By Dr Helen Burns
This response was written after the first meeting of the Creative Pedagogy & Pathways Group
Strengthen our backbone.
“We are all in our own worlds, busily contending with trying to survive and do a good job for people. We don’t get time to think about the big picture or about how we have come to this. I think arts ed practitioners need some kind of CPD which helps us to understand and be able to articulate the context for our work, theoretically and coherently. I think this would need to include a historical perspective of arts in education. This would go right back to Plato and Aristotle and to dualistic ideas which polarise thinking into academic/intellectual as opposed to sensory activities/things we do with our hands – these ideas pervade into todays education system and de-value art.
We should also look at historical, political agendas in relation to arts education and of course, at neoliberalism and how this shapes and negates art education. We then need to look at alternate ways forward. This would include strengthening understanding of a cognitive and metacognitive perspective of the value of art experience (Eisner, Efland etc.). I think we should also look again at imagination and creativity because a lot of what is said about these has become quite rhetorical – with imagination barely understood really. What does this imply for pedagogy (Dewey, Atkinson, Greene etc.). That’s how I would do this anyway – and within a format where practitioners are creatively constructing their own overview/articulation/model…perhaps as an artwork, from the information provided (I’ve done something like this before, where practitioners constructed a map/image as we went through the ideas). I like your Russian doll idea (I’m a collector)…it’s like building a russian doll where you have put together and related layers of knowledge, to make an intrinsically strong piece of thinking, which has real integrity because it is well-informed, related to your own experience and therefore, you have strong belief in it.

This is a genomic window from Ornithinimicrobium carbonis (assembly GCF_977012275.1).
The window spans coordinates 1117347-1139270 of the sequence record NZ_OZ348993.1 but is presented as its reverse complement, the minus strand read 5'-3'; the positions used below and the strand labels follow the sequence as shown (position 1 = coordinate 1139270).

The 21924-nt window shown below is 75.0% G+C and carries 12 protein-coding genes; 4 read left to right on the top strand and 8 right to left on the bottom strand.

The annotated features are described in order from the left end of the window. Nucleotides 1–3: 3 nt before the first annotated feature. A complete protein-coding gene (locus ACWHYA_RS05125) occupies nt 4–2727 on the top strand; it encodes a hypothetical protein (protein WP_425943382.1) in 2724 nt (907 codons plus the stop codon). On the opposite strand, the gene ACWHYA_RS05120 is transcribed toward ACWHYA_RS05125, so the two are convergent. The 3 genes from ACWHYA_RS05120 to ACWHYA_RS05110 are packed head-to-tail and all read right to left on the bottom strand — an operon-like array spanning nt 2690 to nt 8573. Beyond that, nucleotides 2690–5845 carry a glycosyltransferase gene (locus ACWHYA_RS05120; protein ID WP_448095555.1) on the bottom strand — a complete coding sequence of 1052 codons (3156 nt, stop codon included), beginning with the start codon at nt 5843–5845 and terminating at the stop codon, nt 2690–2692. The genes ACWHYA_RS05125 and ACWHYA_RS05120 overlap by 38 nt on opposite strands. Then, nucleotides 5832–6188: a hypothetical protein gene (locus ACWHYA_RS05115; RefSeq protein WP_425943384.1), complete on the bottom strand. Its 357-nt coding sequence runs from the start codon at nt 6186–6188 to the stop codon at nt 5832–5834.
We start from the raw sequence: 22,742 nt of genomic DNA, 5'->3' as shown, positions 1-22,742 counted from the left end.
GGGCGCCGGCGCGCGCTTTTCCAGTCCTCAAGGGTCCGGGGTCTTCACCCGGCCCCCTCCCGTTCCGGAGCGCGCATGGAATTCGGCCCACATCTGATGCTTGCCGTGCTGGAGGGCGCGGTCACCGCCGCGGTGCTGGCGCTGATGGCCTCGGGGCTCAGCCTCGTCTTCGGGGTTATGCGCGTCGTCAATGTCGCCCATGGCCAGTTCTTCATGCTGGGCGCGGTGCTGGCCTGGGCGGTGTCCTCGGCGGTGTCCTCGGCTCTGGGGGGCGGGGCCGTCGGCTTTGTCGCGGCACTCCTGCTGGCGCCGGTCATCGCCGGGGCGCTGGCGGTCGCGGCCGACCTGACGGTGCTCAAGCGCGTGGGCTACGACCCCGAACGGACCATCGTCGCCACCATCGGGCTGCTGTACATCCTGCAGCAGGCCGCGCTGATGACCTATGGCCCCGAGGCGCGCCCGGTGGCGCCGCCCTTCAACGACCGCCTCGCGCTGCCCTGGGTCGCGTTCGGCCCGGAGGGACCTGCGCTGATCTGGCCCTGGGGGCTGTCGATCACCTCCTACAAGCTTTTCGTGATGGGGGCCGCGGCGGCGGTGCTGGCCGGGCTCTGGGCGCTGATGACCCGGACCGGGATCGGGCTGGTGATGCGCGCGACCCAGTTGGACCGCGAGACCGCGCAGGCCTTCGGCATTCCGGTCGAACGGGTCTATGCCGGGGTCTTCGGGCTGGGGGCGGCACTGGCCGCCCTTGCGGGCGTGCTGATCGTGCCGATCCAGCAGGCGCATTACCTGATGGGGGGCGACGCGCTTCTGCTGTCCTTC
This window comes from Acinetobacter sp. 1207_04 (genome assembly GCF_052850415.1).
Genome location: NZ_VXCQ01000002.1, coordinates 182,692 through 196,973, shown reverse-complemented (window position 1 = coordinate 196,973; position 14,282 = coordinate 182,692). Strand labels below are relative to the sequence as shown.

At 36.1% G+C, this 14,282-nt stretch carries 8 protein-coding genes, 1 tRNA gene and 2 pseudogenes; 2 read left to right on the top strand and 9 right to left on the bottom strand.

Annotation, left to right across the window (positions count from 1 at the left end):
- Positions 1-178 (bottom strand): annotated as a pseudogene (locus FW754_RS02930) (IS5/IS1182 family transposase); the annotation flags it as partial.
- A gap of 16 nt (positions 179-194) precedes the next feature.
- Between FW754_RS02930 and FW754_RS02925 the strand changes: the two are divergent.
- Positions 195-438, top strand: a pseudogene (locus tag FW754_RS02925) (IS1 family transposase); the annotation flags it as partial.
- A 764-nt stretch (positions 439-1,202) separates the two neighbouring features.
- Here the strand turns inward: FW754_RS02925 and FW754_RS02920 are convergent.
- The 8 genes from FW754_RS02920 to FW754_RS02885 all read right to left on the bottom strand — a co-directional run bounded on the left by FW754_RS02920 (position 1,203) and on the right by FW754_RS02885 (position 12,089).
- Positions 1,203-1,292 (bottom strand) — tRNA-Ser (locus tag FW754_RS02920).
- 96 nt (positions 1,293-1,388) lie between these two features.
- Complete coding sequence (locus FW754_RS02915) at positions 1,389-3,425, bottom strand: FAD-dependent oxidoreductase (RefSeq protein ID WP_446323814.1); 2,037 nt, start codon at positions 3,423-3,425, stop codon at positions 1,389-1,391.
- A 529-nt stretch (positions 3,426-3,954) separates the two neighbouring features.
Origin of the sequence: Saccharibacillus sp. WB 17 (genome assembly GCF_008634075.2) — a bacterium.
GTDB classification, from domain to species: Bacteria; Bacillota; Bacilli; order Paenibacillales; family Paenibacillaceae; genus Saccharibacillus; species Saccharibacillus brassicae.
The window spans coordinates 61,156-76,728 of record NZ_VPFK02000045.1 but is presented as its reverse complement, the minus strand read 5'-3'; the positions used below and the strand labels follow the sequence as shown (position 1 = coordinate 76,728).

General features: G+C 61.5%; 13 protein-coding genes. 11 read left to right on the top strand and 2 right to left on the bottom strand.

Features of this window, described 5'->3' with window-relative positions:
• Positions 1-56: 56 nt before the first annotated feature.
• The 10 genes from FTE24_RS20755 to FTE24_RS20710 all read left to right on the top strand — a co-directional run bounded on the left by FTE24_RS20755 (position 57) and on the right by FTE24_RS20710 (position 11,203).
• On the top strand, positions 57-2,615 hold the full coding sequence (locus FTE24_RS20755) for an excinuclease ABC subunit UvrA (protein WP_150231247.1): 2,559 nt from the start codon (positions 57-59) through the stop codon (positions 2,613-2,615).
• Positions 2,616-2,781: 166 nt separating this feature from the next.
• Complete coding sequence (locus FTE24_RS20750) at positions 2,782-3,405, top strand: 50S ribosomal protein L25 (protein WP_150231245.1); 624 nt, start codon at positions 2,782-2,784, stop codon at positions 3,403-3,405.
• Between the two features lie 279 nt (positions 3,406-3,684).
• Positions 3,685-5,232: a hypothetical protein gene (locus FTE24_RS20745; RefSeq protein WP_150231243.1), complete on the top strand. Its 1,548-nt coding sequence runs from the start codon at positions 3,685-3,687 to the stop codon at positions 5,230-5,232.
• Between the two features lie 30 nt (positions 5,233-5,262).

Enabling people to develop autonomy, in and through art.
I imagine some kind of very light touch scheme, which provides just enough structure to support people in school/community settings to set up a project which does not have to comply with official agendas. This is inspired by Keri Facer, who talks about small, grass roots projects as a means of combatting neo-liberal capitalism which is the source of climate emergency – you can’t fight from within the system – you have to find another way. We need to help people find other ways. Other ways to be free to do art but through this, ways to be free to think and to have personal and democratic agency.
Practically, I imagine offering ‘start up’ workshops which equip people to get projects going. Offering help with the project design. Being able to offer a small amount of money for the project, with access to artists, resources etc. Preferably being able to do some research around these projects – but doing research rather than asking for reports etc. There could be a blog or something which connects the projects.
I think that one part of the support should include enabling people to develop an understanding of metacognition, through art experiences, about imagination, creativity and voice/agency.”
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